Fordham Preparatory School - Ramkin Yearbook (Bronx, NY)

 - Class of 1938

Page 1 of 134


Fordham Preparatory School - Ramkin Yearbook (Bronx, NY) online yearbook collection, 1938 Edition, Cover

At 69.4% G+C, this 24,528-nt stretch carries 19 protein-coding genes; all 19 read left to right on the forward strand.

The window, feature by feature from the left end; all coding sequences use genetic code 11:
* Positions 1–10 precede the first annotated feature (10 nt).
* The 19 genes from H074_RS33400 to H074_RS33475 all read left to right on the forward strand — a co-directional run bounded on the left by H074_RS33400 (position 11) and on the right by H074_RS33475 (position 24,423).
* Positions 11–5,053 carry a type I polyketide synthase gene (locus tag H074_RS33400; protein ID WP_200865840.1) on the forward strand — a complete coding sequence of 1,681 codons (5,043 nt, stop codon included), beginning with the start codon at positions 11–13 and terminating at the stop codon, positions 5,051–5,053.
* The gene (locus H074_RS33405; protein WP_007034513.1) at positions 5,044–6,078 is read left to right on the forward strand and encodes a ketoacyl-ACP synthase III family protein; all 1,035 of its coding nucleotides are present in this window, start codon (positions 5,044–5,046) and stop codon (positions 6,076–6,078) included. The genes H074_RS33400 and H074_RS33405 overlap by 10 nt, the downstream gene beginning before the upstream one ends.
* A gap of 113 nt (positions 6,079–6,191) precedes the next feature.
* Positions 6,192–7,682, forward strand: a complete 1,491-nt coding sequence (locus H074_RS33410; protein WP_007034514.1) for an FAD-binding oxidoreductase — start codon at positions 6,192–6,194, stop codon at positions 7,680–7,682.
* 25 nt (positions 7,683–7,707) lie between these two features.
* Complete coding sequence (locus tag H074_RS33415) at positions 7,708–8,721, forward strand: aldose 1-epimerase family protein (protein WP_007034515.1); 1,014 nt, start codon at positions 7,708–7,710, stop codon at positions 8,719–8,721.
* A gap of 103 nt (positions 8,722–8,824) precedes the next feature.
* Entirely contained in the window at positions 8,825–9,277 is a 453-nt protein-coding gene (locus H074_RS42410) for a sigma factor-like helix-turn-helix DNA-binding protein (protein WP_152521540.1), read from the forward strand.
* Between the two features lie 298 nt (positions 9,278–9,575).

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Text from Pages 1 - 134 of the 1938 volume: